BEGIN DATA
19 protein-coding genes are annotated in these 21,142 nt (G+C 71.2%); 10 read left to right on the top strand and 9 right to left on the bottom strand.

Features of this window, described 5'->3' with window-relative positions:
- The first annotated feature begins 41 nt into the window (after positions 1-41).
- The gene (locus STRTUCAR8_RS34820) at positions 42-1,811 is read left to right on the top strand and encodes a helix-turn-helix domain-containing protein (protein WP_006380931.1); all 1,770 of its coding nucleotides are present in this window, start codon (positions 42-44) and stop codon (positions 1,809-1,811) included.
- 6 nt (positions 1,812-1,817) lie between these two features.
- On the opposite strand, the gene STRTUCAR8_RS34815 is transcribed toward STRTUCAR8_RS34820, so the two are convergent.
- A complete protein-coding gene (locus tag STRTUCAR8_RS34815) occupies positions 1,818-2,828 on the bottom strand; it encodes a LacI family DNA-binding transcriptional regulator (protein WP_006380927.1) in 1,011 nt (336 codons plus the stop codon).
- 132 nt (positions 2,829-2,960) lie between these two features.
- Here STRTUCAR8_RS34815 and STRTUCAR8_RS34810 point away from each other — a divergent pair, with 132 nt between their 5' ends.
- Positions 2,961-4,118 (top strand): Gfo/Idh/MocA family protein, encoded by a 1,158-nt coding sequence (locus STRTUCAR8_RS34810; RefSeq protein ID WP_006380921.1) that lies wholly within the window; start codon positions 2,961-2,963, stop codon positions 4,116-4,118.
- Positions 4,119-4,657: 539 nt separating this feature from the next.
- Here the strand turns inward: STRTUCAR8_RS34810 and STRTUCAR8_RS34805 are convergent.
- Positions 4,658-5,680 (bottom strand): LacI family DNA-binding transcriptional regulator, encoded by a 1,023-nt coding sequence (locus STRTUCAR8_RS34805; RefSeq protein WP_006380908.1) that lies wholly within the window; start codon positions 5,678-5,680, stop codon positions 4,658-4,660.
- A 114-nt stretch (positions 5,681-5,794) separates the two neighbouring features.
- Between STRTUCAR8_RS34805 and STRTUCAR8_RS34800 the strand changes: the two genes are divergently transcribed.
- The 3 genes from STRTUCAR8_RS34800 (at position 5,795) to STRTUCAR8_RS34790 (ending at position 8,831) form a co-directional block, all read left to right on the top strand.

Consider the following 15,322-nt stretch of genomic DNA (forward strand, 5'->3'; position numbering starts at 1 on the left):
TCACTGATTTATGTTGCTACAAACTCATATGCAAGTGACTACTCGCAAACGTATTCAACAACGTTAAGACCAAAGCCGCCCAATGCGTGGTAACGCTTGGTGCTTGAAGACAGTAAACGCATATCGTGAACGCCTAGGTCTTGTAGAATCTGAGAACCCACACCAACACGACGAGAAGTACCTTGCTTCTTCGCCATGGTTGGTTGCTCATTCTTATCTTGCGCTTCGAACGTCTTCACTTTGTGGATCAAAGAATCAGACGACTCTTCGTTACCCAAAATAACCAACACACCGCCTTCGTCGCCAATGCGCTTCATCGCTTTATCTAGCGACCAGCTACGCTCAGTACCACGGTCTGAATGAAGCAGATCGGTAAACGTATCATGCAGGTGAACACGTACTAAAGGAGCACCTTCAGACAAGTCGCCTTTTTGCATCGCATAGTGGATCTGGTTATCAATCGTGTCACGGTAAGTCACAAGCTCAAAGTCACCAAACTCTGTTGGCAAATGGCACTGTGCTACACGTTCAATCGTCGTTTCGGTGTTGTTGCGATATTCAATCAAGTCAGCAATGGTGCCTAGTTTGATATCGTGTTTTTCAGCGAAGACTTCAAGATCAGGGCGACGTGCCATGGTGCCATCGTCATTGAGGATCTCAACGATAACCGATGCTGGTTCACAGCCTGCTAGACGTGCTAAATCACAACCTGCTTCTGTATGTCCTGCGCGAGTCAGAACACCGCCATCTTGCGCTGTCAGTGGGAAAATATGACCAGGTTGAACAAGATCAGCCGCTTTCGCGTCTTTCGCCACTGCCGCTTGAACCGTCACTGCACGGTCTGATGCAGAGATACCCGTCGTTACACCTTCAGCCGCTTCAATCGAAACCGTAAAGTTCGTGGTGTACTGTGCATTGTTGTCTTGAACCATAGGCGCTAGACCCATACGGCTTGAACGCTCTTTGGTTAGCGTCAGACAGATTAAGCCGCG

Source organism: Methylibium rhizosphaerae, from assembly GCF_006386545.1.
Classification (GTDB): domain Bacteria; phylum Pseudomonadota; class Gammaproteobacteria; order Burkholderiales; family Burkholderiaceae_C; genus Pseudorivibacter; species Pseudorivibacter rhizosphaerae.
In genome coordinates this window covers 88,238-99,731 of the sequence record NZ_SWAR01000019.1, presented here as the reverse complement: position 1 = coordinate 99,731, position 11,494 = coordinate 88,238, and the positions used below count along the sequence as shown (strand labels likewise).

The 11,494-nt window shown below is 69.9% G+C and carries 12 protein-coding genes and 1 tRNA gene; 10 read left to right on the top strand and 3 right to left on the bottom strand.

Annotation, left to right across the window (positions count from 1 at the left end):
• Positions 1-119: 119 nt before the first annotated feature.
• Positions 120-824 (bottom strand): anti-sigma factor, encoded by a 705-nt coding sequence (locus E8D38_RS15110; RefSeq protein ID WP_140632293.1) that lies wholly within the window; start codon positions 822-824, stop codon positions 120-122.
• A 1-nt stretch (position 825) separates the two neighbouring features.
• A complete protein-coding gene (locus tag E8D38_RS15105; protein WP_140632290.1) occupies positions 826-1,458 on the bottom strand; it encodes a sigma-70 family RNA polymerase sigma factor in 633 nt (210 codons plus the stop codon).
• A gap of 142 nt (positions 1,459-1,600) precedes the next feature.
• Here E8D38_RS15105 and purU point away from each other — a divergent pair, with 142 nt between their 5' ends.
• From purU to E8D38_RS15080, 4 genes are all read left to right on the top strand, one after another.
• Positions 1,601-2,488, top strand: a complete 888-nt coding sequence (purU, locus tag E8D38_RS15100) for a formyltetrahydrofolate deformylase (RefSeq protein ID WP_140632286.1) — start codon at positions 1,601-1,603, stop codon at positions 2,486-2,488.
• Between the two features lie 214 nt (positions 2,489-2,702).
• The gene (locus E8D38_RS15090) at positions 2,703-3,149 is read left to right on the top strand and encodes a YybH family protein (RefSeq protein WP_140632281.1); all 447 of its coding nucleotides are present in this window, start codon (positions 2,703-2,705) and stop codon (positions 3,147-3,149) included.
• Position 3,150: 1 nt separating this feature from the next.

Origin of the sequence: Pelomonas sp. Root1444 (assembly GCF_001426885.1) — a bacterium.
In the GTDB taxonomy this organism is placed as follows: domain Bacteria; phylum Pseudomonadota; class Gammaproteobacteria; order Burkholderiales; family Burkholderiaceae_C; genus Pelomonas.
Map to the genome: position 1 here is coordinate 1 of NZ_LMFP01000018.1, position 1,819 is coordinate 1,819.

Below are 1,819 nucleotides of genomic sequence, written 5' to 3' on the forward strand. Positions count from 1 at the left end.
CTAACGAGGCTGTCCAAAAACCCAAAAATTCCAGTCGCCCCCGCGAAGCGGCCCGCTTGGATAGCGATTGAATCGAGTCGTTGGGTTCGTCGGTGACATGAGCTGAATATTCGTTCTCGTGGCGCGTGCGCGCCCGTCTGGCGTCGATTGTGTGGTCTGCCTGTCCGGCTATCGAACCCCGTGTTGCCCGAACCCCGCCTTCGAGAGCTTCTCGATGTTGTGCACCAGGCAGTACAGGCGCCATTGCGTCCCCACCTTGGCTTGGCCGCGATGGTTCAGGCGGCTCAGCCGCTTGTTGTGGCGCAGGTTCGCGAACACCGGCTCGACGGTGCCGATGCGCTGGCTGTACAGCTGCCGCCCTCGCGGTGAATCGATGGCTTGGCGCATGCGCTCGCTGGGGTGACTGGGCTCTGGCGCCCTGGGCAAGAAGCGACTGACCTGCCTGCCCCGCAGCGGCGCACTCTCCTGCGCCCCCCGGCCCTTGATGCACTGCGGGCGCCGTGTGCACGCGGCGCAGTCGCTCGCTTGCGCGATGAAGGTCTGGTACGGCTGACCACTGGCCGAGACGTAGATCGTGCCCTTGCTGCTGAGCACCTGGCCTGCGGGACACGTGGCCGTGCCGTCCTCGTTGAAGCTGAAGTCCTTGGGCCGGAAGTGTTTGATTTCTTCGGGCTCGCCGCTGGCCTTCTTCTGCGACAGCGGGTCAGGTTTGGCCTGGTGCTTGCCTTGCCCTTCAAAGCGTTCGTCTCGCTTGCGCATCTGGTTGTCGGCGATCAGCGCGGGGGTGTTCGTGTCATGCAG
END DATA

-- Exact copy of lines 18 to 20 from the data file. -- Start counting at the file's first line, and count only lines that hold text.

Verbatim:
TCACTGATTTATGTTGCTACAAACTCATATGCAAGTGACTACTCGCAAACGTATTCAACAACGTTAAGACCAAAGCCGCCCAATGCGTGGTAACGCTTGGTGCTTGAAGACAGTAAACGCATATCGTGAACGCCTAGGTCTTGTAGAATCTGAGAACCCACACCAACACGACGAGAAGTACCTTGCTTCTTCGCCATGGTTGGTTGCTCATTCTTATCTTGCGCTTCGAACGTCTTCACTTTGTGGATCAAAGAATCAGACGACTCTTCGTTACCCAAAATAACCAACACACCGCCTTCGTCGCCAATGCGCTTCATCGCTTTATCTAGCGACCAGCTACGCTCAGTACCACGGTCTGAATGAAGCAGATCGGTAAACGTATCATGCAGGTGAACACGTACTAAAGGAGCACCTTCAGACAAGTCGCCTTTTTGCATCGCATAGTGGATCTGGTTATCAATCGTGTCACGGTAAGTCACAAGCTCAAAGTCACCAAACTCTGTTGGCAAATGGCACTGTGCTACACGTTCAATCGTCGTTTCGGTGTTGTTGCGATATTCAATCAAGTCAGCAATGGTGCCTAGTTTGATATCGTGTTTTTCAGCGAAGACTTCAAGATCAGGGCGACGTGCCATGGTGCCATCGTCATTGAGGATCTCAACGATAACCGATGCTGGTTCACAGCCTGCTAGACGTGCTAAATCACAACCTGCTTCTGTATGTCCTGCGCGAGTCAGAACACCGCCATCTTGCGCTGTCAGTGGGAAAATATGACCAGGTTGAACAAGATCAGCCGCTTTCGCGTCTTTCGCCACTGCCGCTTGAACCGTCACTGCACGGTCTGATGCAGAGATACCCGTCGTTACACCTTCAGCCGCTTCAATCGAAACCGTAAAGTTCGTGGTGTACTGTGCATTGTTGTCTTGAACCATAGGCGCTAGACCCATACGGCTTGAACGCTCTTTGGTTAGCGTCAGACAGATTAAGCCGCG

Source organism: Methylibium rhizosphaerae, from assembly GCF_006386545.1.
Classification (GTDB): domain Bacteria; phylum Pseudomonadota; class Gammaproteobacteria; order Burkholderiales; family Burkholderiaceae_C; genus Pseudorivibacter; species Pseudorivibacter rhizosphaerae.